NEW DELHI (Reuters) – Russian President Vladimir Putin sealed a deal on Thursday to construct nuclear power plants in India, as Moscow moved closer to its long-term Asian partner through lucrative energy and arms agreements.
Putin met Indian Prime Minister Manmohan Singh on Thursday and will be the guest of honor at the official celebrations of India’s main national holiday Republic Day on Friday — a reflection of the historically close ties between the two countries.
“Energy security is the most important of the emerging dimensions of our strategic partnership. Russia’s position as a global leader on energy issues is widely recognised,” Singh said at the signing ceremony.
Two Russian reactors are already under construction in India, where rapid economic growth is driving a demand for additional supplies of energy.
Some of the reactors will be at the Kudankulan nuclear power station in the southern state of Tamil Nadu and others at additional sites, an Indian government official said.
The two countries are also exploring Indian investment in the Sakhalin-3 oil and gas exploration blocks in the Pacific. Indian Oil Minister Murli Deora said on Wednesday New Delhi would ask Russia for a stake in the project during Putin’s visit.
Russia, however, faces competition from the United States for the lucrative Indian nuclear power and arms markets.
Last month, President Bush signed legislation effectively ending a U.S. ban on civilian nuclear trade with the country. In 2005, Washington and New Delhi struck a framework agreement to boost ties in the military sector.
But for now India is the second-biggest buyer of Russian weapons after China. Up to 80 percent of weapons and hardware now in use by New Delhi has been supplied by Moscow, say experts.
Earlier in the week, Russian Defense Minister Sergei Ivanov said Russia would pitch its MiG-35 combat jet in an Indian tender for 126 fighter aircraft.
He added Russia was ready to start negotiations about India’s participation in developing a fifth generation fighter due to make its first flight no later than 2009.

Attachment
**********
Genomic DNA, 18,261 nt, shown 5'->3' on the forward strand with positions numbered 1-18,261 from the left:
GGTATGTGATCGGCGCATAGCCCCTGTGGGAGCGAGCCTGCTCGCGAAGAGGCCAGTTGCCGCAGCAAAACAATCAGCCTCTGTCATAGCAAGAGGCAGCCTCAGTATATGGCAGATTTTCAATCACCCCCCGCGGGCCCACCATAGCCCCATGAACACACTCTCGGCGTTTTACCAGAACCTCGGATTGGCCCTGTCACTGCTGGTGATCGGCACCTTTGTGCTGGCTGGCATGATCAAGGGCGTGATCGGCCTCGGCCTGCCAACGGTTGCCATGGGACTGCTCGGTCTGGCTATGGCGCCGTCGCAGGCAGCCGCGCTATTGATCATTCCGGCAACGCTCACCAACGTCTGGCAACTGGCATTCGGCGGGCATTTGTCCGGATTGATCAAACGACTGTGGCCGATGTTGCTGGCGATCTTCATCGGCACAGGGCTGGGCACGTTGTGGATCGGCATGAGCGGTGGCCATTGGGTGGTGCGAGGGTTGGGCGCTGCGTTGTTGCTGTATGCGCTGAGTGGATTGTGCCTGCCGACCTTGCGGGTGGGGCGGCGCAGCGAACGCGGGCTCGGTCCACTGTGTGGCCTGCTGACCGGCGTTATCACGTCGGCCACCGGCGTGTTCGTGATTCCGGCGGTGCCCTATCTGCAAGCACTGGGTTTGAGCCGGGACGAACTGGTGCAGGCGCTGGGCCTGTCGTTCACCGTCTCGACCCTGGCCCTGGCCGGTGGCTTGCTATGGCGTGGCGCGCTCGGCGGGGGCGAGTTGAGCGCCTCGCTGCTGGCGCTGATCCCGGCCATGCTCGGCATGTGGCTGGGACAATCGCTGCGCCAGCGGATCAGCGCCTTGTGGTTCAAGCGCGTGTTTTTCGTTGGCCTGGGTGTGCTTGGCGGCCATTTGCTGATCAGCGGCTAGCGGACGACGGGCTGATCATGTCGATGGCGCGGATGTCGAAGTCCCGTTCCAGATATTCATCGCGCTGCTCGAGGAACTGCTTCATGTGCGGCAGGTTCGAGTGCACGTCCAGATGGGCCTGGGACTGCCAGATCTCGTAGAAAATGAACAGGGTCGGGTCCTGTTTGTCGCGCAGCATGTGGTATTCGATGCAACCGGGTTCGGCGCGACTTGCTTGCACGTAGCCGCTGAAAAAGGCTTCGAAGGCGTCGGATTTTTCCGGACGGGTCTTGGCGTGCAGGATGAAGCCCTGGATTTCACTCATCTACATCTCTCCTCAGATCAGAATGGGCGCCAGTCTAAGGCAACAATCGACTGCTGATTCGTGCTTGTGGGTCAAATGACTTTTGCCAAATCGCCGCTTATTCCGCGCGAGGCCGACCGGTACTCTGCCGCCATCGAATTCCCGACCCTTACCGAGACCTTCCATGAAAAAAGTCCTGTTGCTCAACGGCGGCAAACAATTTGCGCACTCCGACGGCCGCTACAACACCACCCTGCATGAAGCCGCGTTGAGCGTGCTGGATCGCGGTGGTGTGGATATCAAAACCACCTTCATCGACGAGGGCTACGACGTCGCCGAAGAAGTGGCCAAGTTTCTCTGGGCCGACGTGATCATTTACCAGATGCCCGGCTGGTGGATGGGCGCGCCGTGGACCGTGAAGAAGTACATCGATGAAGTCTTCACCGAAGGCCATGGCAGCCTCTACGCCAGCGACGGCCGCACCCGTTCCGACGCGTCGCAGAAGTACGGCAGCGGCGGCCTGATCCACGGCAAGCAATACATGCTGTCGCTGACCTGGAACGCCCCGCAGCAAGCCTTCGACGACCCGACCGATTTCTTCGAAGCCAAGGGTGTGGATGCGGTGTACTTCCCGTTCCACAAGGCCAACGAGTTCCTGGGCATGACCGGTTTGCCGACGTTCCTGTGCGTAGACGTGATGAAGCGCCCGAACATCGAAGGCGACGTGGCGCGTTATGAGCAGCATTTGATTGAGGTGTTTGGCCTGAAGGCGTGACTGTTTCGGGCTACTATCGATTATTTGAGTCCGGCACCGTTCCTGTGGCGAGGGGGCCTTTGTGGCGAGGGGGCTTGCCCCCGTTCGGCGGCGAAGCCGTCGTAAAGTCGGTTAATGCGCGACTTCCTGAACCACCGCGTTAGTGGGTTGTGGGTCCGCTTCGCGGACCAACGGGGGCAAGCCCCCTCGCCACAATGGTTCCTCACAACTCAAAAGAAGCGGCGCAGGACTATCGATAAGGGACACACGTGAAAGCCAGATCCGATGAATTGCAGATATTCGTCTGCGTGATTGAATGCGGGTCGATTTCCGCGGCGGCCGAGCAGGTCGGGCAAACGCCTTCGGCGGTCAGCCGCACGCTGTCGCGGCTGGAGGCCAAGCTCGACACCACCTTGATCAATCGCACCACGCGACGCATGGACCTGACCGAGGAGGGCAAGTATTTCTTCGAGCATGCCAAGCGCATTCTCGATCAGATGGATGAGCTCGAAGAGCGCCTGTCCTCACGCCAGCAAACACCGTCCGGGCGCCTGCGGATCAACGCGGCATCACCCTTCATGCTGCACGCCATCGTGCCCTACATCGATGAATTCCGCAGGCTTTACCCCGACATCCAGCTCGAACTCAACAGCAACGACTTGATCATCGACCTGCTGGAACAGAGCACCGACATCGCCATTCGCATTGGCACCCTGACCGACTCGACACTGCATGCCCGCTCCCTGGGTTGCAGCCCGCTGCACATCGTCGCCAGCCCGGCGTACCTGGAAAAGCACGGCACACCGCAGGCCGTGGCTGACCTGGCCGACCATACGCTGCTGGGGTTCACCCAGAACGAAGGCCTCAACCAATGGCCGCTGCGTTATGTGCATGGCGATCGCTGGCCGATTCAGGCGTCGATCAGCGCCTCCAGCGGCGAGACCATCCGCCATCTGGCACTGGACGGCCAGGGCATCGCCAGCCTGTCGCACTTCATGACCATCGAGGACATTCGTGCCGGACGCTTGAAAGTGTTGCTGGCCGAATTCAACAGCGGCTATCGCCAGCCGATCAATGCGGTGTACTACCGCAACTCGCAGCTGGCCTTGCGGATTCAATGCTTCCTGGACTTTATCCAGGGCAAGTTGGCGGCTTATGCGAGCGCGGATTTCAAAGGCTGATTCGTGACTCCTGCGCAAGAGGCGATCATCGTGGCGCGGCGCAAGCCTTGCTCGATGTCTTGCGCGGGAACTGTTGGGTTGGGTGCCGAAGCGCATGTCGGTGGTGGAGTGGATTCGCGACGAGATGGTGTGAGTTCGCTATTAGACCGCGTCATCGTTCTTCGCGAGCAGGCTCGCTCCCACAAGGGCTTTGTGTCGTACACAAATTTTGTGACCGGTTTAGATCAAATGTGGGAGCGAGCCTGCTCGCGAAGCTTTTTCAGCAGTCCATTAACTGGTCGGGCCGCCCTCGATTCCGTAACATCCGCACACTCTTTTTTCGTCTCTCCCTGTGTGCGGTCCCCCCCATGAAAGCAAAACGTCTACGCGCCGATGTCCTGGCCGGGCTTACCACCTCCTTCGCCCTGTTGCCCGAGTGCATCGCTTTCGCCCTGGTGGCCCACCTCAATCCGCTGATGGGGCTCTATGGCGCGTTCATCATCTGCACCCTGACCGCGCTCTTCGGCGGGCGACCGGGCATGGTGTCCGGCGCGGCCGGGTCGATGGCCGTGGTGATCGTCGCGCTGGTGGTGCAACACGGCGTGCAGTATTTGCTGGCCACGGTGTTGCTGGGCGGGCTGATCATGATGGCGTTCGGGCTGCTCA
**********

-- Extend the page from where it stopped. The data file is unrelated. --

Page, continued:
India and Russia on Wednesday signed a cooperation agreement for future development and manufacture of multipurpose transport aircraft.
India’s Defense Minister A. K. Antony said plans to buy at least 300 Russian T-90 tanks, as well as fighters and military helicopters, were also discussed.
After the Cold War alliance between Moscow and New Delhi collapsed together with the Soviet Union, Russia has maintained a “strategic partnership” with India, supporting its Asian ally’s quest for a bigger international role.
India is reciprocating.
“New Delhi is bending over backwards to ensure good ties with Russia,” Brahma Chellany, an analyst with the New Delhi-based Center for Policy Research,” told Reuters.
India has observer status in the Shanghai Cooperation Organization, a regional group uniting Russia, China and four ex-Soviet Central Asian republics.
The Kremlin has also promised to back India’s ambitions to become a permanent U.N. Security Council member if a decision is made to expand the current five-member group which includes the United States, Russia, France, Britain and China.
However, close political ties have so far failed to ignite a trade boom. Annual turnover stands at around $2 billion, which the two sides aim to boost to $10 billion by 2010.
“This is a problem,” Chellany said. “Russia and India need to rebuild the trade relationship to maintain a strategic relationship.”